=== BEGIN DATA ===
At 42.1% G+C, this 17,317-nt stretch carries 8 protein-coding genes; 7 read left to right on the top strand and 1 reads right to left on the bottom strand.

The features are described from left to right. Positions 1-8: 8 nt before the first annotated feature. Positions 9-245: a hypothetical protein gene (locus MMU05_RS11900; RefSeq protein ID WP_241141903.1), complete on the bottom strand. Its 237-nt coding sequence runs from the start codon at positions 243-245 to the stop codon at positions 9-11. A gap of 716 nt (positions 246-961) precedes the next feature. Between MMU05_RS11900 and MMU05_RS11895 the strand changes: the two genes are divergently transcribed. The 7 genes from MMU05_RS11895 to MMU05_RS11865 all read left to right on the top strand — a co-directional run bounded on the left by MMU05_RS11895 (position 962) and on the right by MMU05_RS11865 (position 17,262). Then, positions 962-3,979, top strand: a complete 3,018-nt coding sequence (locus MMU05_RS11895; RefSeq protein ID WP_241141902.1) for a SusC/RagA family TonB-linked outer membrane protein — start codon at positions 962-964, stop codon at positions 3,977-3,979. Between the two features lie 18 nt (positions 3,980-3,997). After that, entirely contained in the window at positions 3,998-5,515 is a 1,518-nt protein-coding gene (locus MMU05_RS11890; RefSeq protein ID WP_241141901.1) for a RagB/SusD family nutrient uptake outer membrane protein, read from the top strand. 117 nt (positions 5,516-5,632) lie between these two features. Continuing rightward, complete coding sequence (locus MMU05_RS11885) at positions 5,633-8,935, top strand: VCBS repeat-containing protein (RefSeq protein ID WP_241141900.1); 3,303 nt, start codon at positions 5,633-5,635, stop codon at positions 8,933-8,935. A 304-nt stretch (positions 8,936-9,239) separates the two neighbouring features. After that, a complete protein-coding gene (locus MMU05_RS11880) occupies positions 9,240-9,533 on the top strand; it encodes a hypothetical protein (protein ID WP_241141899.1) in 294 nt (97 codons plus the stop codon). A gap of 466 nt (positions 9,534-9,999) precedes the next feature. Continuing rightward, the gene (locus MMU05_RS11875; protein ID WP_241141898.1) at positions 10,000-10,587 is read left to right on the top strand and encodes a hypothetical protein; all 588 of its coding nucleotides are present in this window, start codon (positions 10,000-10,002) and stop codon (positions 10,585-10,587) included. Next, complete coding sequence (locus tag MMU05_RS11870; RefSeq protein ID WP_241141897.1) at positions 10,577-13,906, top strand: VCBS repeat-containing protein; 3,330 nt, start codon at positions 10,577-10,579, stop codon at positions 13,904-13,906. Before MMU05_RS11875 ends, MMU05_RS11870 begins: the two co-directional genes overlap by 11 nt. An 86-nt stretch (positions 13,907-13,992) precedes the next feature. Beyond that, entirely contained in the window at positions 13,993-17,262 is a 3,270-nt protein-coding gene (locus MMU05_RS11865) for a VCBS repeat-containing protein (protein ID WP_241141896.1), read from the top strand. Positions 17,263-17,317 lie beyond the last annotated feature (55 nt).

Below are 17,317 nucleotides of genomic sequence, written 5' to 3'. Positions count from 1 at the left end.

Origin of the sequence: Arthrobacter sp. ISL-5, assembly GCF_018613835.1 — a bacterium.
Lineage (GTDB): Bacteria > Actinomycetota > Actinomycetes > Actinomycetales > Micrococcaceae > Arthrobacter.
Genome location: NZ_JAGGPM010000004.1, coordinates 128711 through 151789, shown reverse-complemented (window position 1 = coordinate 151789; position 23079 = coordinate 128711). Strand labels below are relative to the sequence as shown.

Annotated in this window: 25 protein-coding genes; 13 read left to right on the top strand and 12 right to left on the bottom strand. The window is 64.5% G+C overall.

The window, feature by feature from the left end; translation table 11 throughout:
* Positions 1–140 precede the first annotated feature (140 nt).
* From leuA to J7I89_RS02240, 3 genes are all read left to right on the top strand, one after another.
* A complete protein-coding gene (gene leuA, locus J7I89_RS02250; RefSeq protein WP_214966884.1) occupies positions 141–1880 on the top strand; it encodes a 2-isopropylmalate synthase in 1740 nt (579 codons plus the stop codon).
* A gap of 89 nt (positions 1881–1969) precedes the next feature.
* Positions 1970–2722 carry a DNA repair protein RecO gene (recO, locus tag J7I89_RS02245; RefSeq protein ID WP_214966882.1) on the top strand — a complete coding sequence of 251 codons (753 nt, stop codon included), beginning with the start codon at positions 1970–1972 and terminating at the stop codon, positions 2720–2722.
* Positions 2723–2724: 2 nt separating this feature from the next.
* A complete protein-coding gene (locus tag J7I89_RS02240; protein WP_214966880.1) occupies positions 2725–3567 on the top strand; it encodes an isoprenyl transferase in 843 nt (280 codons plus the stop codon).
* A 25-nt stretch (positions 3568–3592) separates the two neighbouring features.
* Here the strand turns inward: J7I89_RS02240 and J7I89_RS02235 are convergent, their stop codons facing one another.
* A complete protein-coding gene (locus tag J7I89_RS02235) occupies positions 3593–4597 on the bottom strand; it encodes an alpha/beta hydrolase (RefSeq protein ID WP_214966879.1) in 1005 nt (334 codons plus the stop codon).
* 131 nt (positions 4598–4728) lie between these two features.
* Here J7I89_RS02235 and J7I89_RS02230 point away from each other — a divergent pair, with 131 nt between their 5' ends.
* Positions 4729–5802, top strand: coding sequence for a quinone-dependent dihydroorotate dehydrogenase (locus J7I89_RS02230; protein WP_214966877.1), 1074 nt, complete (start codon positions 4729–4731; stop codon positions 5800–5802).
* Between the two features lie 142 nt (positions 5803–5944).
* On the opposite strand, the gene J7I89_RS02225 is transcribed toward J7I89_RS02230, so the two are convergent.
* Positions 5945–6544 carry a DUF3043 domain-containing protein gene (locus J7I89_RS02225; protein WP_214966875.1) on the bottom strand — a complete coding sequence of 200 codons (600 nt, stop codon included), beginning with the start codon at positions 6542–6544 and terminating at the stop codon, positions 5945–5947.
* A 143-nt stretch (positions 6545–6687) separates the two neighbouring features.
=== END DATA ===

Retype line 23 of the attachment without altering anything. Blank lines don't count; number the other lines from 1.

* On the opposite strand, the gene J7I89_RS02225 is transcribed toward J7I89_RS02230, so the two are convergent.